Natural History : Part 2- Pier Paolo Pasolini and Ritwik Kumar Ghatak

Theme of nature abounds the film of both Ghatak and Pasolini. History is being temporalized through the passing of nature, yet, this transience comes forth with death and filth. Nature is allegorized as myth. In Ghatak’s Ajantrik (1958), the car is demolished, the only  way for Bimal to get sustenance. Yet it consoles him to see the child playing with the car. The breaking of the car, which is agog with human quality, underlines transience. Transience of mechanical, even human, to nature. The story itself is an allegorical tale of transience of nature, the car, human and natural object of desire for Bimal. In Meghe Dhaka Tara (1960), Nita’s story is the allegorical story of passing of nature towards nature, and beneath lies the mammoth tragedy of human. All that is human, in Ghatak , is terribly childlike and durable to the mythic forces of nature. The acts in cinema reminds one of pre-enlightenment, or even pre-religious myth, where human is sacrificed in a ritualistic setting.  Subernerekha (1962) is played in a desert-like setting, dry, full with mythic passions of human soul. Throughout the film, we are aware of foreboding and of tragic brooding in the sets. The fateful bar sequence is a tragic play of foreboding, after which, brother finds himself in a brothel, before his sister. The city is of loss of memory, no remembrance of “atomic war, famine, riots”, yet it is the groundless space, where tragedy takes place. In Titas Ekti Nodir Naam (1973), the last sequence is of a boy crying amidst the river, gradually growing dry, waterless. And the community dependent upon it,  is gradually erased and turned in groundless existence. In short, Ghatak’s films play out the contradiction between nature and history, where nature turns into a mythic force from history, and renders human to oblivion.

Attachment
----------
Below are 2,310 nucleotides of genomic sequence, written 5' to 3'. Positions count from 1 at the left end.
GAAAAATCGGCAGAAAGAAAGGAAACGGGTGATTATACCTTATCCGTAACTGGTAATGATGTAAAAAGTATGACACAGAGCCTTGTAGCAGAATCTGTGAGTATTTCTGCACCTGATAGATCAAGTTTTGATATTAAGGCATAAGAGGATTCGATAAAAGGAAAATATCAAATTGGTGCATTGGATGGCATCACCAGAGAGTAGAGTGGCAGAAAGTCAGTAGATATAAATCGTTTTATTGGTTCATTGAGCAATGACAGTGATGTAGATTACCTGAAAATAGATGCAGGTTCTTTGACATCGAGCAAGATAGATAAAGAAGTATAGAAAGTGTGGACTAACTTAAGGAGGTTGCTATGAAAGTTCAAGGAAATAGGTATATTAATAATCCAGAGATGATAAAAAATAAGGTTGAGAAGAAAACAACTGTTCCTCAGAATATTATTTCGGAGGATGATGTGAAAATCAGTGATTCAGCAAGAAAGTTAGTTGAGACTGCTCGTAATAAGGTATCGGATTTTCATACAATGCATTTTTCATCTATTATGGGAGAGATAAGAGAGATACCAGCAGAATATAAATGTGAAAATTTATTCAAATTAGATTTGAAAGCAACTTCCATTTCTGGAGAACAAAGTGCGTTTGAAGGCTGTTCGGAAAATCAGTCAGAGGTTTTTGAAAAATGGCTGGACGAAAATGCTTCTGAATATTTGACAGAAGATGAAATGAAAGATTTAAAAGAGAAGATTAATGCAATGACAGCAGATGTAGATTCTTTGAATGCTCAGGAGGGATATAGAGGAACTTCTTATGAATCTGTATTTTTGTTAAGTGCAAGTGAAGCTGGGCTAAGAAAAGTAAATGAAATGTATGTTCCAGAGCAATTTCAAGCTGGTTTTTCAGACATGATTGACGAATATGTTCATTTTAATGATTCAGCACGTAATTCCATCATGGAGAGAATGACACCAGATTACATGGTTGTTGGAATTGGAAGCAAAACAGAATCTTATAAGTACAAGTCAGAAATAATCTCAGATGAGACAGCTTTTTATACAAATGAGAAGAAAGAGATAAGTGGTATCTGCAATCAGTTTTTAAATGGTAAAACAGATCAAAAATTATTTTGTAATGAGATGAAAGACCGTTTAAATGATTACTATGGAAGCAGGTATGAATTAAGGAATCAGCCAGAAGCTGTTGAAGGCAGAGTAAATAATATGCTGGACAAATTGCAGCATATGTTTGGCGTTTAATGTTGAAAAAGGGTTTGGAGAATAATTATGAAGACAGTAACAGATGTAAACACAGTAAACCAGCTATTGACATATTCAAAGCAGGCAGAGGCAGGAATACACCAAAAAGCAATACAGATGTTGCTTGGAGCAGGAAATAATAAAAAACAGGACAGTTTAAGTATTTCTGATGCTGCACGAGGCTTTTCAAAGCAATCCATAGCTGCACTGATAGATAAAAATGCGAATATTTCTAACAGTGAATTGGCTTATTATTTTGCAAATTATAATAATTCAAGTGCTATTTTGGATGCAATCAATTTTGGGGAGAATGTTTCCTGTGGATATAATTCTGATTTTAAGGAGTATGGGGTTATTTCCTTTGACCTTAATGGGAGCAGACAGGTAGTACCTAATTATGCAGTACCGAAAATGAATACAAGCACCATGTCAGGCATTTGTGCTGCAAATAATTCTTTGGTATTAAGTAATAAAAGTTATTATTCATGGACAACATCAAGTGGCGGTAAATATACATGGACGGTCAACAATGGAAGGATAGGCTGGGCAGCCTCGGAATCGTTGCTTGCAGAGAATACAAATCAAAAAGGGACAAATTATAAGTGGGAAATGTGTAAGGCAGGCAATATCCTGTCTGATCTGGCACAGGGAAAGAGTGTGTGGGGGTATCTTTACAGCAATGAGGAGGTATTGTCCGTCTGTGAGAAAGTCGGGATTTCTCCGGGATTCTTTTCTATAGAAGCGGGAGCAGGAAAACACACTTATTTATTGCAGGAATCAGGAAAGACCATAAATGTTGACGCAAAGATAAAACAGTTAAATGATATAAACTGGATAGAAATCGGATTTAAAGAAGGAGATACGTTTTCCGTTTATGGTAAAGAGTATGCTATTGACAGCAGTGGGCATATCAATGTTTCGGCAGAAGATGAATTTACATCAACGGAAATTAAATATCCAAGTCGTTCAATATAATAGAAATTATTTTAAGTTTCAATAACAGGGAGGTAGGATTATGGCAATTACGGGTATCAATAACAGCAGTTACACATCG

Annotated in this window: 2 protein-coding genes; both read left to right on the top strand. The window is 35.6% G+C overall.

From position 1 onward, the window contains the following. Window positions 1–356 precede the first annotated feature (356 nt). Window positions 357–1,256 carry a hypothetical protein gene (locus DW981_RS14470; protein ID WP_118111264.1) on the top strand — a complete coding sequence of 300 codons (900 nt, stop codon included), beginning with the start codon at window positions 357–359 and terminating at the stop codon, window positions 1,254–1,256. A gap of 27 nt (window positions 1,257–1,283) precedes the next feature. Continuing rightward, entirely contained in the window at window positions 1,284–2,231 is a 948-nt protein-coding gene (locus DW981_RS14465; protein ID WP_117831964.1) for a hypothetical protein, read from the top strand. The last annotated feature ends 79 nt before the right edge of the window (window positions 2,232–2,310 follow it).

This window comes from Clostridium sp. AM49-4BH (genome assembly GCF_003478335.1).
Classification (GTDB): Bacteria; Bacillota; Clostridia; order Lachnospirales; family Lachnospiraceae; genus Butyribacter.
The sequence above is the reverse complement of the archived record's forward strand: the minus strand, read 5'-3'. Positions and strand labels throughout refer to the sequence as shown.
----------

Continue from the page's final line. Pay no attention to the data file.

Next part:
Pasolini’s films  are very directly conditioned through myth, amidst the heartless setting of nature, which always turns human into non-entity. Foreboding reminds of a forthcoming tragedy. No one is given a respite from the tragic forces of mythical nature. Nature, the cinematic settings, always reminds of an arid, dry desert-like place, or rocky land with shrubs, where individual is sacrificed by the impersonal forces. Pasolini’s films excess and drama refers to the excess of nature, temporalized and at the same time eternalized, through cinematic settings . In Oedipus Rex (1967), in the end, Oedipus wanders through the place where he was born years ago, now abandoned industrial area. Powerful myth, naturalized, takes toll over human. It is as Adorno will say of natural history as, memory of nature in the subject. Or, the condition where mythical forces from nature, manipulates the subject as memory-less. In his Negative Dialectics (1966), natural history is referred as the problem of perceiving meaning in transience of nature. Of achieving the nature or natural in history as second nature. The meaning can be found only in the ruins of nature or even history. In the world of conventions, it can be seen that it’s meaning can be found only in the transience of all conventions. In the end, it can be noted that in Pasolini’s Salo or 120 Days of Sodom (1975),  the story allegorizes the condition of anal-birth as a ritualistic offering to the god of sodomy. It is the condition of decay, a point where history and nature stops interacting, and both turns impotent, without the possibility of any regeneration.

Jeet Bhattacharya
Latest posts by Jeet Bhattacharya (see all)

2 thoughts on “Natural History : Part 2- Pier Paolo Pasolini and Ritwik Kumar Ghatak”

Leave a Reply